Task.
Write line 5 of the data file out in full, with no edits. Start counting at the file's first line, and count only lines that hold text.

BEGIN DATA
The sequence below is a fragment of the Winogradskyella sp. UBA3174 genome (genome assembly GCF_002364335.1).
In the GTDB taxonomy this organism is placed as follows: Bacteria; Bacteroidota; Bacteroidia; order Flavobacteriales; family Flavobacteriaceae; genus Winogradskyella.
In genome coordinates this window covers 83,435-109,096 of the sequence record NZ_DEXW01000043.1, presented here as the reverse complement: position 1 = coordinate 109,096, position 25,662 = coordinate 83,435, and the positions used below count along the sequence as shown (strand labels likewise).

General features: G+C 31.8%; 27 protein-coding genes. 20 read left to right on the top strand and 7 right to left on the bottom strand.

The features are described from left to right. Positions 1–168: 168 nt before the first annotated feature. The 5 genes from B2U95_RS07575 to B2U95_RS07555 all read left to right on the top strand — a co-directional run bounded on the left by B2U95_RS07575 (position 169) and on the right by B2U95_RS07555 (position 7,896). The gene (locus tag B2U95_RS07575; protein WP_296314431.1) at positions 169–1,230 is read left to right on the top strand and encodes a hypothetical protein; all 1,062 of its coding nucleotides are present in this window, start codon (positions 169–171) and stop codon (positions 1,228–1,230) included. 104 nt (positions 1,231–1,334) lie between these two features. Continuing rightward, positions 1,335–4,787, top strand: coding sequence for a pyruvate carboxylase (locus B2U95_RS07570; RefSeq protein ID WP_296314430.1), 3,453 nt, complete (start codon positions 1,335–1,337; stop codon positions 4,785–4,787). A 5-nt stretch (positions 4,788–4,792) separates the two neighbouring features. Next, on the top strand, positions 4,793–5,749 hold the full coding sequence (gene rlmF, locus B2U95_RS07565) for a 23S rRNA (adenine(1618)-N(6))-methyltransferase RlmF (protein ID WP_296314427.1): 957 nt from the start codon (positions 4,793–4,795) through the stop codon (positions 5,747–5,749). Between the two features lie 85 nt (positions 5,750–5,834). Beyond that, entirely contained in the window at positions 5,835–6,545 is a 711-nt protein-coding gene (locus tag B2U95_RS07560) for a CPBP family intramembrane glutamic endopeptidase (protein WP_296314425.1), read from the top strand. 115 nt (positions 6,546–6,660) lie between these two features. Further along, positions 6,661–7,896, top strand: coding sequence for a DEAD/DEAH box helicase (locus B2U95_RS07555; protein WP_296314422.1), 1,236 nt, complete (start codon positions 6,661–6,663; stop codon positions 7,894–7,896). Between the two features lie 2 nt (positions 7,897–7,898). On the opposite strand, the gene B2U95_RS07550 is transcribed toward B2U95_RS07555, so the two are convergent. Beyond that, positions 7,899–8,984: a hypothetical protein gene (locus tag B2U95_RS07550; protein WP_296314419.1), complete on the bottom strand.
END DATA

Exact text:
The features are described from left to right. Positions 1–168: 168 nt before the first annotated feature. The 5 genes from B2U95_RS07575 to B2U95_RS07555 all read left to right on the top strand — a co-directional run bounded on the left by B2U95_RS07575 (position 169) and on the right by B2U95_RS07555 (position 7,896). The gene (locus tag B2U95_RS07575; protein WP_296314431.1) at positions 169–1,230 is read left to right on the top strand and encodes a hypothetical protein; all 1,062 of its coding nucleotides are present in this window, start codon (positions 169–171) and stop codon (positions 1,228–1,230) included. 104 nt (positions 1,231–1,334) lie between these two features. Continuing rightward, positions 1,335–4,787, top strand: coding sequence for a pyruvate carboxylase (locus B2U95_RS07570; RefSeq protein ID WP_296314430.1), 3,453 nt, complete (start codon positions 1,335–1,337; stop codon positions 4,785–4,787). A 5-nt stretch (positions 4,788–4,792) separates the two neighbouring features. Next, on the top strand, positions 4,793–5,749 hold the full coding sequence (gene rlmF, locus B2U95_RS07565) for a 23S rRNA (adenine(1618)-N(6))-methyltransferase RlmF (protein ID WP_296314427.1): 957 nt from the start codon (positions 4,793–4,795) through the stop codon (positions 5,747–5,749). Between the two features lie 85 nt (positions 5,750–5,834). Beyond that, entirely contained in the window at positions 5,835–6,545 is a 711-nt protein-coding gene (locus tag B2U95_RS07560) for a CPBP family intramembrane glutamic endopeptidase (protein WP_296314425.1), read from the top strand. 115 nt (positions 6,546–6,660) lie between these two features. Further along, positions 6,661–7,896, top strand: coding sequence for a DEAD/DEAH box helicase (locus B2U95_RS07555; protein WP_296314422.1), 1,236 nt, complete (start codon positions 6,661–6,663; stop codon positions 7,894–7,896). Between the two features lie 2 nt (positions 7,897–7,898). On the opposite strand, the gene B2U95_RS07550 is transcribed toward B2U95_RS07555, so the two are convergent. Beyond that, positions 7,899–8,984: a hypothetical protein gene (locus tag B2U95_RS07550; protein WP_296314419.1), complete on the bottom strand.